fine art

home & garden


work in progress


3-d printer
ahp tools
engineering kinetic sculpture
everlast tools
finish work & patinas
focus on art
how to create a sculpture
longevity tools
milling machine & metal lathe
public art
shop math: measuring & leveling
studio tour
tools for the studio
transporting & installing videos
arc welding
bending & shaping
cutting & grinding
general welding
health & safety
mig welding
other techniques
specific projects
tig welding
tool how-to's

  * How to Develop a Successful Art Career: Marketing, Part 1
  * How to Line Up Parts Perfectly for a CNC Table
  * Introducing the Everlast MTS 275 Lightning
  * Why Do I Need a 3D Printer?
  * Cool Improvements to AHP's TIG Welder

more ...

"Your work is an inspiration to me.... Someday I?ll retire from the railroad and build a shop and create, too."
--David S. Ludlow, Executive Director, Wilmington & Western Railroad, Wilmington, Delaware

Bookmark and Share

< Back
Next >

How to Use a Spool Gun

Kevin is working on a large aluminum stand for a sound sculpture. Instead of TIG welding the aluminum structure, Kevin decides to use a spool gun. Kevin contacted Everlast and was able to get a spool gun to fit the Everlast PowerMTS 251si, which is a multiprocess machine.

The spool gun has:

  • A spool of 1 pound aluminum welding wire, which is light enough to handle easily

  • A drive roller assembly

  • A tension adjustment with a spring on it.

Next he shows how to adjust the settings. On the control panel he selects “Spool gun” without pulse. He then checks the synergic setup, in which you tell the welder what size and type of welding wire you are you using. The machine sets the rest up by itself.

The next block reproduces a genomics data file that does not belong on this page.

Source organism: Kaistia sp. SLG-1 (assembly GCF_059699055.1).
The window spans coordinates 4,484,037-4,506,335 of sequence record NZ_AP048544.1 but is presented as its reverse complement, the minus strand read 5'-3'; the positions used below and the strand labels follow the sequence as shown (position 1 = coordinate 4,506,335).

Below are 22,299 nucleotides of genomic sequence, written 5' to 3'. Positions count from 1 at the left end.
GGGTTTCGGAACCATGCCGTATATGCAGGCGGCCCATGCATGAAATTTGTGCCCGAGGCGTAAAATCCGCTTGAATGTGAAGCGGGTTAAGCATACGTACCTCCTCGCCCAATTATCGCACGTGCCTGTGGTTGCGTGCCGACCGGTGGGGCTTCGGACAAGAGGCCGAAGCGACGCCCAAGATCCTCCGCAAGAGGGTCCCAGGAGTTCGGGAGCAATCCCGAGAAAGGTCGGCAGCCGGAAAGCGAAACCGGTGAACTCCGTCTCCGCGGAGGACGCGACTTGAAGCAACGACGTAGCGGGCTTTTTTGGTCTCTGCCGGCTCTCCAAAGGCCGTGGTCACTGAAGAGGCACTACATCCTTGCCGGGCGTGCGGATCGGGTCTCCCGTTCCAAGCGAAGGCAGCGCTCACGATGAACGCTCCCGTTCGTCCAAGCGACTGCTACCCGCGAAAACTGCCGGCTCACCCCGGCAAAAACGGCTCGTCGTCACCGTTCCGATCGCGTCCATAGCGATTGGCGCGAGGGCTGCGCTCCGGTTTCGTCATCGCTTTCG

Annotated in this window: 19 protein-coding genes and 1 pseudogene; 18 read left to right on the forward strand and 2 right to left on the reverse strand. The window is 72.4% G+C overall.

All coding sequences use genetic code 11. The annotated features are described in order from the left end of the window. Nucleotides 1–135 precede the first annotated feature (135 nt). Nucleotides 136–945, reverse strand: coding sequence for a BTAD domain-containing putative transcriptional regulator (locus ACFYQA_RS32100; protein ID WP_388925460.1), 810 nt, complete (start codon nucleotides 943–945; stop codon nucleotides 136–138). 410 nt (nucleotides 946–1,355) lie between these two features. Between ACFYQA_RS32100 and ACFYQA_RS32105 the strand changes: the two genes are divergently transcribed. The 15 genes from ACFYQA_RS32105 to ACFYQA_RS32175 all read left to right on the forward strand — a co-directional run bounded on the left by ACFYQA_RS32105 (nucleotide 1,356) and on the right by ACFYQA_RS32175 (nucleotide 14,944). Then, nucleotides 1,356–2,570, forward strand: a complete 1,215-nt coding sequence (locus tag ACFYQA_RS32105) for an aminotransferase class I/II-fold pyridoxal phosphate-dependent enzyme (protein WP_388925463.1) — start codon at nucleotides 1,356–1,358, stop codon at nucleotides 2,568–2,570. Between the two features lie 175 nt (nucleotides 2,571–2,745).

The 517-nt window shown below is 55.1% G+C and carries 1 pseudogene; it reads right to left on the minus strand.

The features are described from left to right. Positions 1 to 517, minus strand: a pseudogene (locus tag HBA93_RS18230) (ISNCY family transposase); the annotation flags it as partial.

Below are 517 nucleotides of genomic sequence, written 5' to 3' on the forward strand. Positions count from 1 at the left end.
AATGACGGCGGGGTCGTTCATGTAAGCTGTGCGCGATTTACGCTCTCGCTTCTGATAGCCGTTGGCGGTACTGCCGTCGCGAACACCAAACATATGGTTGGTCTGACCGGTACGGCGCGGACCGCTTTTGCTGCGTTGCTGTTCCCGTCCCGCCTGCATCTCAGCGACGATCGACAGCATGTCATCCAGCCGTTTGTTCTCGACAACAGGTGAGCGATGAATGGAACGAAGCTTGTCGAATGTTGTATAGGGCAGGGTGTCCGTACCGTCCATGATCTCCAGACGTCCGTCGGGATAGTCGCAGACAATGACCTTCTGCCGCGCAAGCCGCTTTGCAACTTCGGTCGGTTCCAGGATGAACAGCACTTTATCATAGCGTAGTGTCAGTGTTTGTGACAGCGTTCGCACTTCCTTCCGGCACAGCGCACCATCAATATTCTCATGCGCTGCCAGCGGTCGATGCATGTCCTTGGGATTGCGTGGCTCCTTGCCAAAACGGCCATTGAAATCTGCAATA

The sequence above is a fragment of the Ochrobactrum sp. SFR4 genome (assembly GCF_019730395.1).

Next step for setting up the spool gun is to add some argon gas. Kevin is using straight argon since he uses it when he TIG welds, but he has heard if you use 90% argon and 10% CO2 your weld won’t have a smoky look.

It’s important to make sure you have a welding gun that is the right make and model for your welder – you can’t just use this spool gun, for instance, with your Miller or Lincoln welder. If you’re handy, you can adapt a spool gun by changing the wiring, but you’d need schematics for both the spool gun and your welder to even start.

The voltage settings and the wirefeed settings for a spool gun are not necessarily the same as you would use for steel, so it took Kevin a while to adjust the settings to get it to work the way he wanted.

He sets up some aluminum and runs a bead. The spool gun does pretty well. There is a smoky film on the weld, although it wipes right off.

Kevin likes using the spool gun for this sculpture because of the amount of welding he has to do - if he were to TIG weld it, the job would have taken another 2-3 weeks to complete.

Don’t miss the end in which, with his looming deadline, Kevin shows that he is consumed by welding with a spool gun ….

Watch more videos now